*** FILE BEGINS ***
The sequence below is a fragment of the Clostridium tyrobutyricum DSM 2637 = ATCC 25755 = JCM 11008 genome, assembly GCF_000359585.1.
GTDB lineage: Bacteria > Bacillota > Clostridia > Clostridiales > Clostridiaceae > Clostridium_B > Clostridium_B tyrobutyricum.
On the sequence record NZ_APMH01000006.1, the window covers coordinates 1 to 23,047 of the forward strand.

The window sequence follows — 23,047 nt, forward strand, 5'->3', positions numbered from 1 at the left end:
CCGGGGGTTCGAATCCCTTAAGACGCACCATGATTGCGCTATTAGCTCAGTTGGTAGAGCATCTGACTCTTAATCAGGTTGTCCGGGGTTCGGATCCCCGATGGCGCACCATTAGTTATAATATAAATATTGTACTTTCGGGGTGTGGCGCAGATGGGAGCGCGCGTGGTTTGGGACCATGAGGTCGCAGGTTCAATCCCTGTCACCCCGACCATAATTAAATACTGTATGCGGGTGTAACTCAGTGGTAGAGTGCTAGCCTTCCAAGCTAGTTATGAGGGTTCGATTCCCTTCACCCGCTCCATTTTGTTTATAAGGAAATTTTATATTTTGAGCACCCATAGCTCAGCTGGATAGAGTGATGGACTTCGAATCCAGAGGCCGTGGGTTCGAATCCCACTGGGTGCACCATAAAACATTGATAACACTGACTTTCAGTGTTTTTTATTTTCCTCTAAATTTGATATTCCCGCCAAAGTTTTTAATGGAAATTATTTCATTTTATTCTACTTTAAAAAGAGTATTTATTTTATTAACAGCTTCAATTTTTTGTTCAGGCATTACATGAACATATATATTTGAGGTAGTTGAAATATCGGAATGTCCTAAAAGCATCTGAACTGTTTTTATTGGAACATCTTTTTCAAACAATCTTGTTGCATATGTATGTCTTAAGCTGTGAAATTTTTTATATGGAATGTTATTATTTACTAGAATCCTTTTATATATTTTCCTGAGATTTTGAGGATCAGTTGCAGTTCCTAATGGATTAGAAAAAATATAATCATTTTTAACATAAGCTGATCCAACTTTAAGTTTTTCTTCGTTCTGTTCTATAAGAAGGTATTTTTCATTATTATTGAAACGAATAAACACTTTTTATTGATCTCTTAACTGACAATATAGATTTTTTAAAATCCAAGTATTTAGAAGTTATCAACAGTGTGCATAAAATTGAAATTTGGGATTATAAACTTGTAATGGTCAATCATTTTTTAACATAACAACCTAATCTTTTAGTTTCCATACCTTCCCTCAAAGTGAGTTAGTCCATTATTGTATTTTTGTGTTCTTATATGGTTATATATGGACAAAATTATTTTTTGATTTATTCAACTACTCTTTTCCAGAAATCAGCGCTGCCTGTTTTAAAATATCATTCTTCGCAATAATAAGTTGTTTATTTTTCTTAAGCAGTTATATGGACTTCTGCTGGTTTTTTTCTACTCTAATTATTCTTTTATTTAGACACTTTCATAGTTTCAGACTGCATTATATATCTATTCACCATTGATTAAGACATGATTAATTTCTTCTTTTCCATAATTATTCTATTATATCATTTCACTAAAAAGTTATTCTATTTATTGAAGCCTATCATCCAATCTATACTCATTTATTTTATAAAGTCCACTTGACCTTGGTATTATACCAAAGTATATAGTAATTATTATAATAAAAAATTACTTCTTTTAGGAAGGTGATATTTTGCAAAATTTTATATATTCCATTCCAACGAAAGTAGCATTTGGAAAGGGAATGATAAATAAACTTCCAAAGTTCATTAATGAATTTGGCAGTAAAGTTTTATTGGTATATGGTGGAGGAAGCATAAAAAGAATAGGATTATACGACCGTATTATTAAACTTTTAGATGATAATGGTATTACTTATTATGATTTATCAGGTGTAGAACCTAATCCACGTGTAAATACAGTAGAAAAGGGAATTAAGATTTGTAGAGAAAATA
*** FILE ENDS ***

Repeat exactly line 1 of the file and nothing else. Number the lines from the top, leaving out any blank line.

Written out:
The sequence below is a fragment of the Clostridium tyrobutyricum DSM 2637 = ATCC 25755 = JCM 11008 genome, assembly GCF_000359585.1.